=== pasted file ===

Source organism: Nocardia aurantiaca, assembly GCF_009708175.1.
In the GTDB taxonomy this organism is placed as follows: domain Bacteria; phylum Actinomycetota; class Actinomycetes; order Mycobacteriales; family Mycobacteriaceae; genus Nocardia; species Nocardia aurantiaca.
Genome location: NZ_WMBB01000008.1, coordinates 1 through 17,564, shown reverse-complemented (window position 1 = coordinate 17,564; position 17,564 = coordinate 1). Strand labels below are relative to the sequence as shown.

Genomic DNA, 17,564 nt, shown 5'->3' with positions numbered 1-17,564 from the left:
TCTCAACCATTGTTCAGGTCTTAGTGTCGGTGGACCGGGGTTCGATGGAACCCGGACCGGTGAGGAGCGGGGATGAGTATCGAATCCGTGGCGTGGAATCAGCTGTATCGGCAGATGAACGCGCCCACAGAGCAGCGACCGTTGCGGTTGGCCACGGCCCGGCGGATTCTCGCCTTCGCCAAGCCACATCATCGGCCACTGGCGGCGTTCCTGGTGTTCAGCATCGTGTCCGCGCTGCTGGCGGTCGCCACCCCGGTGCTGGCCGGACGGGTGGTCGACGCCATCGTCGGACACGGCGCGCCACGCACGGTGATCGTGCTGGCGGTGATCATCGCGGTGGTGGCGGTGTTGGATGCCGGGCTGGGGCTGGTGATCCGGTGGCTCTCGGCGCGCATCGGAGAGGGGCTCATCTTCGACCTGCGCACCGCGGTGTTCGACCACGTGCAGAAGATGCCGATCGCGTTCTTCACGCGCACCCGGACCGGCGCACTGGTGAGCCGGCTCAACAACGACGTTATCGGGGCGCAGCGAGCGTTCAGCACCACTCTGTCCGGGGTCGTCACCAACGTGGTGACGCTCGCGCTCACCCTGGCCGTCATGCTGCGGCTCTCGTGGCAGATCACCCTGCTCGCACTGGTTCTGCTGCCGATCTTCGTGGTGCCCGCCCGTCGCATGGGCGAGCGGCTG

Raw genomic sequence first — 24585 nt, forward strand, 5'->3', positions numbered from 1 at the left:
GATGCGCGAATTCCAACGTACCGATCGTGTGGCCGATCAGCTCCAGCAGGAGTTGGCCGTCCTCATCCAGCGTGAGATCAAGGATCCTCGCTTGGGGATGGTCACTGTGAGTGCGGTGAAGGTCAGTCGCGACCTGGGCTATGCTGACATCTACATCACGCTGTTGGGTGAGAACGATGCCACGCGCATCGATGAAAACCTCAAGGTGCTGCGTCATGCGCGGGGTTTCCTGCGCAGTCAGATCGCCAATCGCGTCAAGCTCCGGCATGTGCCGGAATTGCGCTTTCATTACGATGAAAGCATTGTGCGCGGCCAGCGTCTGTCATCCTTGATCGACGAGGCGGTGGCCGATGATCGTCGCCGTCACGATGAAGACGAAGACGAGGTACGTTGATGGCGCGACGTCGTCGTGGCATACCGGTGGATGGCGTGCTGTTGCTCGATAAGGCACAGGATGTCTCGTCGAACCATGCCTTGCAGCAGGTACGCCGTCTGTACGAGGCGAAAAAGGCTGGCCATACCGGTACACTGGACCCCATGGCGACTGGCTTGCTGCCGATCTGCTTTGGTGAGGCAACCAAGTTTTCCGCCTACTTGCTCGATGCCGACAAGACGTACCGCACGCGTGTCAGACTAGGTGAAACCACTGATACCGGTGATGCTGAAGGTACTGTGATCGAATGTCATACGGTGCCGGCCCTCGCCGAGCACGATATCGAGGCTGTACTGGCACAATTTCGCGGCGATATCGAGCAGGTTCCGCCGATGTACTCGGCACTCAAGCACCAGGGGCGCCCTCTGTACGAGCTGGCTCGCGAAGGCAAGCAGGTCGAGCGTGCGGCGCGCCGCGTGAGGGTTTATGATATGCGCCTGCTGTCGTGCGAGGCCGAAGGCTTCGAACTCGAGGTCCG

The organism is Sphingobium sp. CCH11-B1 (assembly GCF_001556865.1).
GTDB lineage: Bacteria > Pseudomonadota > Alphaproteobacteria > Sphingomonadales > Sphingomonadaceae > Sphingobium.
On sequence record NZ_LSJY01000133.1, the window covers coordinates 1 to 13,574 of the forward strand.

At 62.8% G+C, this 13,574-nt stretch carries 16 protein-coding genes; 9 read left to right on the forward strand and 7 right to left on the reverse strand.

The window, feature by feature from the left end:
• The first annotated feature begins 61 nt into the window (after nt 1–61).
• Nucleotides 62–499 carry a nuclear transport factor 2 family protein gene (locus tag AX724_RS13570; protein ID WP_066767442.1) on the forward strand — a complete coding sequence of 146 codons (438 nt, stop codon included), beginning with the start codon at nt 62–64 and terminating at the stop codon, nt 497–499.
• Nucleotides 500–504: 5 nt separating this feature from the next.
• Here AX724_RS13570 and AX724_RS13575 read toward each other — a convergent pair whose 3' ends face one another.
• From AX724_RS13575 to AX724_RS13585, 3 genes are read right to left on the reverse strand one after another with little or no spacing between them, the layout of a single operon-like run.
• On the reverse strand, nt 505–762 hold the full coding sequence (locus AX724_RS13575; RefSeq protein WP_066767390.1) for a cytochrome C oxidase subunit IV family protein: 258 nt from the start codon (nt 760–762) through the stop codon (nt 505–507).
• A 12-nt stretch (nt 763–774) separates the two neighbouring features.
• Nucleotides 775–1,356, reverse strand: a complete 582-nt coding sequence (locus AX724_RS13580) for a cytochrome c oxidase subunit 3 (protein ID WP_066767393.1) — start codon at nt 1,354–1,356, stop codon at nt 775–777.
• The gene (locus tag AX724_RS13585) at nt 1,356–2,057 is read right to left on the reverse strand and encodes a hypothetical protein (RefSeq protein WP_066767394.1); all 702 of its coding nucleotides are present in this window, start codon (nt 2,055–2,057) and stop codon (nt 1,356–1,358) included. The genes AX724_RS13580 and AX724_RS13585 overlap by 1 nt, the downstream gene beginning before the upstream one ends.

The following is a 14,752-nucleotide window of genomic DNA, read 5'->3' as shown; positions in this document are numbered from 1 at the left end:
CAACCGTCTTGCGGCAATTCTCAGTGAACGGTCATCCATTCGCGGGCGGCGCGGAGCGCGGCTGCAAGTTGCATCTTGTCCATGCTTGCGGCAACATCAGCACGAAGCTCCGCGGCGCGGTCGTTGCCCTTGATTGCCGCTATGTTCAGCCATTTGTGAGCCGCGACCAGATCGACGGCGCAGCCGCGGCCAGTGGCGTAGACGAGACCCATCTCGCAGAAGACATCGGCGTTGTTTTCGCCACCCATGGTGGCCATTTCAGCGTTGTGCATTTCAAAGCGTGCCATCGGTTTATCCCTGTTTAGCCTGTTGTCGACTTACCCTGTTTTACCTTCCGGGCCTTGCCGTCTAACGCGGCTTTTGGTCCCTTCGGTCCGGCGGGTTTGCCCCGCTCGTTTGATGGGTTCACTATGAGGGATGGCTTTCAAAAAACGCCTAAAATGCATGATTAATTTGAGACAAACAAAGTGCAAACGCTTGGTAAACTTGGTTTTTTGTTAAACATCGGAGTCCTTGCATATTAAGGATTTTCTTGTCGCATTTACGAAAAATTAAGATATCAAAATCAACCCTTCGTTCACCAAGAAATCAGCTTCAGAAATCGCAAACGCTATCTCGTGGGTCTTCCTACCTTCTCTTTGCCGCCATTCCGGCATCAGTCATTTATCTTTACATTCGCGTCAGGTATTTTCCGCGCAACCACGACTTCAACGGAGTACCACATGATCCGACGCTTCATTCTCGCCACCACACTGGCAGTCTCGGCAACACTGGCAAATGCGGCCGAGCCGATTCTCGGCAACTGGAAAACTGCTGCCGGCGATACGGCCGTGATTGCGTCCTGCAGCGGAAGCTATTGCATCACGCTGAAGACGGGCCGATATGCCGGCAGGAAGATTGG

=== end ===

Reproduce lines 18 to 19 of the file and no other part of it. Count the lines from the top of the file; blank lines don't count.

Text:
• On the reverse strand, nt 505–762 hold the full coding sequence (locus AX724_RS13575; RefSeq protein WP_066767390.1) for a cytochrome C oxidase subunit IV family protein: 258 nt from the start codon (nt 760–762) through the stop codon (nt 505–507).
• A 12-nt stretch (nt 763–774) separates the two neighbouring features.